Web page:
I’m not a food blogger. I like to eat, and I’m good at that, but writing about eating is a whole different skill set. A skill set I have not worked very hard at developing. And don’t get me started on food photography. I’m not even a beginner at beginning to learn that…
For those of you who haven’t been introduced, please meet your new favorite comfort food: Tavë Kosi. Simple, but rich, it has all the flavors you want during the colder months. I’ve been making this on the regular for quite some time now and it’s a favorite in my house; I was notified recently that after Peasant’s Cabbage and Bacon from Poland, this is my spouse’s top pick from this blog adventure.
2lb boned lamb shoulder, cut into 2in cubes ( I use beef, actually. Don’t tell anyone)
4 garlic cloves, grated
1 tsp dried oregano
4.5 tbsp long-grain rice, rinsed
3.5 tbsp plain flour
2.5 cups Greek-style yogurt
4 eggs, beaten ( I used 5 this time. Why not?)
freshly grated nutmeg, to finish
salt and freshly ground black pepper
Preheat the oven to 350F.
Heat 4.5 tbsp of the butter and the olive oil in a large lidded pan over a high heat. Brown the meat in batches, seasoning lightly with salt and pepper.
Return all the meat to the pan. Add the garlic, oregano and 3/4 cup of water. Bring to a simmer and cook, covered with a lid, for about 45–60 minutes until the lamb is tender.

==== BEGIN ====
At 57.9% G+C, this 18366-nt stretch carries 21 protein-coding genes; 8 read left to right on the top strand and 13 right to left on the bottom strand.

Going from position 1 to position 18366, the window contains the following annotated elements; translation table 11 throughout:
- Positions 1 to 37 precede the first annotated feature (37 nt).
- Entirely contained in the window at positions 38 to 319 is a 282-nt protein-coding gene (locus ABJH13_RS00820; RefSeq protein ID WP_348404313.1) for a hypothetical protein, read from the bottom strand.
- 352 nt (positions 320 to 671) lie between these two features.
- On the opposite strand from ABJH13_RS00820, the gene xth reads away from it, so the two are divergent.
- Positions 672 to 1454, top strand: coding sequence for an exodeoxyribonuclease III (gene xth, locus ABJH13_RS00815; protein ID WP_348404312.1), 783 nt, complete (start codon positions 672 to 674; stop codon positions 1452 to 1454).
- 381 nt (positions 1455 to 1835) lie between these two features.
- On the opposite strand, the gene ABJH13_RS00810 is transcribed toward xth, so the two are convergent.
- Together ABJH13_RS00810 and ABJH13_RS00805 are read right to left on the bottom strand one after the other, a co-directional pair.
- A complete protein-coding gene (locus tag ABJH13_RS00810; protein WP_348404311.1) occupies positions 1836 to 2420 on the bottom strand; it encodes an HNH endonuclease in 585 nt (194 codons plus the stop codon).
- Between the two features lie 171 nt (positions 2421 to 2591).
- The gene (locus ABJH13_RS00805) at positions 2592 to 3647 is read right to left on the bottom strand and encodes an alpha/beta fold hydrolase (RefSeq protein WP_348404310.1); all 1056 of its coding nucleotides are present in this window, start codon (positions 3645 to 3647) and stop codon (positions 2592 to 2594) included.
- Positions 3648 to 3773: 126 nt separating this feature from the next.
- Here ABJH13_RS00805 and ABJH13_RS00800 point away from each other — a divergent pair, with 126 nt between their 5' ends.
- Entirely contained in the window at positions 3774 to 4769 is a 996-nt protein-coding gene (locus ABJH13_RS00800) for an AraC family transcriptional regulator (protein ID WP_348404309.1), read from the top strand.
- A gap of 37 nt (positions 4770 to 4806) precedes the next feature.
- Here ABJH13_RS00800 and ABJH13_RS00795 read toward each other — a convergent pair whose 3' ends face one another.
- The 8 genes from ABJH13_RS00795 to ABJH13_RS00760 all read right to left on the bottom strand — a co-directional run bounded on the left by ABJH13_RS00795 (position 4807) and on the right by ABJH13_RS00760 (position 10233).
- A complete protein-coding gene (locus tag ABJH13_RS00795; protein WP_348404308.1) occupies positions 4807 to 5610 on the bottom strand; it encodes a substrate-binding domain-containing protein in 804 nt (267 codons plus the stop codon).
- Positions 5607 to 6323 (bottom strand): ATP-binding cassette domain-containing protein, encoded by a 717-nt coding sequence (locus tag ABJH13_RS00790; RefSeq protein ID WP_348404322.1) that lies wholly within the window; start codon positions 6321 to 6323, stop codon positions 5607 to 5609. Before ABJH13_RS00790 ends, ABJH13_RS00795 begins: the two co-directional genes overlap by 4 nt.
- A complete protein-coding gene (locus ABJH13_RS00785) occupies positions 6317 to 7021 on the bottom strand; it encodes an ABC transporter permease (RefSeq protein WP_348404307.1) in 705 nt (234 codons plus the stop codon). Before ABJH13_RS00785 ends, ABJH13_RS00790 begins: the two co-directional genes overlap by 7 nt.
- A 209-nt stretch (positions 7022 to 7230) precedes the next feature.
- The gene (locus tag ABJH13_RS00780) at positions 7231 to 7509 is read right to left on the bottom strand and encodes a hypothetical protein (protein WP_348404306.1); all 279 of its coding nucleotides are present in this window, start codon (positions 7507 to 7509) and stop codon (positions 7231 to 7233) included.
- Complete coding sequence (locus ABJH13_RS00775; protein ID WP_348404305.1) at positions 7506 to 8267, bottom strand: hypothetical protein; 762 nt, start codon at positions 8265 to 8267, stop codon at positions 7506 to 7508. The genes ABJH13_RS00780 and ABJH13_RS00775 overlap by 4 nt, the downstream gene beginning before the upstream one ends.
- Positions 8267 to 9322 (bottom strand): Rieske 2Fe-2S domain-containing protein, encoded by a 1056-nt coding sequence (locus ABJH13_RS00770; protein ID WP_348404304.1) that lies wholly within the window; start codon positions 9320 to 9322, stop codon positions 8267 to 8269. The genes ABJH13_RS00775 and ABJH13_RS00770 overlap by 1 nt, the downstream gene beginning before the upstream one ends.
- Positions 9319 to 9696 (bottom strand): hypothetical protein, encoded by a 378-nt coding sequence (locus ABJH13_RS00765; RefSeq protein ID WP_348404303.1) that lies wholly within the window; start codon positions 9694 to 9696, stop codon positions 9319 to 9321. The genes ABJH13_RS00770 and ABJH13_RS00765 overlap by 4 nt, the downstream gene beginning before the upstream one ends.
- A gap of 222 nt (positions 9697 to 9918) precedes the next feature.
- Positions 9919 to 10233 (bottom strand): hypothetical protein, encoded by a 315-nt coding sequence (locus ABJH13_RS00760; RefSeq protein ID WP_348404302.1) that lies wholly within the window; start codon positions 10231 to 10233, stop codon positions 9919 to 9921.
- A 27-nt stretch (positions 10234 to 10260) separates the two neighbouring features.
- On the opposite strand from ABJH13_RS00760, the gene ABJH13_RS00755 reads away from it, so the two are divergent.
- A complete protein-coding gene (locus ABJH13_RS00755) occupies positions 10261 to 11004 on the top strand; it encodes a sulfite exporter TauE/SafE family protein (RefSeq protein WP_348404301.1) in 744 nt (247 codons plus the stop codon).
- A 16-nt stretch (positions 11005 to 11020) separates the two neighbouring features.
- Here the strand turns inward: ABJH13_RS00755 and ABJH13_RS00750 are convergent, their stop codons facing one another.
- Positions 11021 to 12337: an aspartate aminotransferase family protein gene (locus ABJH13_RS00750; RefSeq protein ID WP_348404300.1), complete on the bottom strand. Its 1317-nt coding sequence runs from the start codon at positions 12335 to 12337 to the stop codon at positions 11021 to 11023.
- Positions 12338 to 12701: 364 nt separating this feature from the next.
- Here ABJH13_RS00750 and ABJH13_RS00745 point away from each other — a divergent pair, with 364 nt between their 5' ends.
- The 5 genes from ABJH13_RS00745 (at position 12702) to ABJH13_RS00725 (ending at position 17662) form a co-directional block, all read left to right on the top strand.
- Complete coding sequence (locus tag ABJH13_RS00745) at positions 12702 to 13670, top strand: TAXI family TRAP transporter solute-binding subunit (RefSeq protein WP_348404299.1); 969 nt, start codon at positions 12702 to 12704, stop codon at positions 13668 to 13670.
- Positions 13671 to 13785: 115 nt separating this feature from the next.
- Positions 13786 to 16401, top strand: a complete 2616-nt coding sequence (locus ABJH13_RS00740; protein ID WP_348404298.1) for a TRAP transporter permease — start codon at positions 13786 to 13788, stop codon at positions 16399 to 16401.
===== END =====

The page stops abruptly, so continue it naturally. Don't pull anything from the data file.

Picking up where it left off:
Stir in the rice, and season with salt and pepper. Transfer to a 3 litre/5¼ pint earthenware or other ovenproof dish.
Melt the remaining butter in a small saucepan, add the flour and make a roux, cook for 2 minutes, then take off the heat. Add the yogurt and mix well, then return to the heat and cook gently for a couple of minutes. Take off the heat, add the beaten eggs and season with salt and pepper.
Pour the sauce over the lamb and rice mixture, grate fresh nutmeg on top and bake for 40–45 minutes until starting to turn golden-brown.
Remove from the oven and allow to sit for 5 minutes before serving. I serve it along with a simple salad with cucumbers and a light lemon vinaigrette.
With my reading choices sometimes limited by knowing only English, it was a pleasure to have quite a few options for this destination, even if they were almost all from one writer. It was without a doubt that I would delve into a novel by Ismail Kadare, a best-selling author in Albania since the 1960s, and someone who has had a big impact internationally for almost as long.
But with so many choices…you still have to make a choice. And I think I made the right one: Broken April. There’s not much I can add to the endless amounts of praise this book has received over the years, except to say that it deserves every word of it.
A melancholy story that takes place in an unidentified part of the 20th century, it unfolds like a fairy tale. Characters that are trapped by tradition, by family, by cycles that they are just part of and can’t control or escape. I don’t really want to say more, because you should experience this all for yourself. It’s well worth reading.
Country #22 is Albania! Looking forward to some good food, and some interesting reading.
Albania, officially known as the Republic of Albania, is a country in Southeastern Europe. It is bordered by Montenegro to the northwest, Kosovo to the northeast, Macedonia to the east, and Greece to the south and southeast. Wikipedia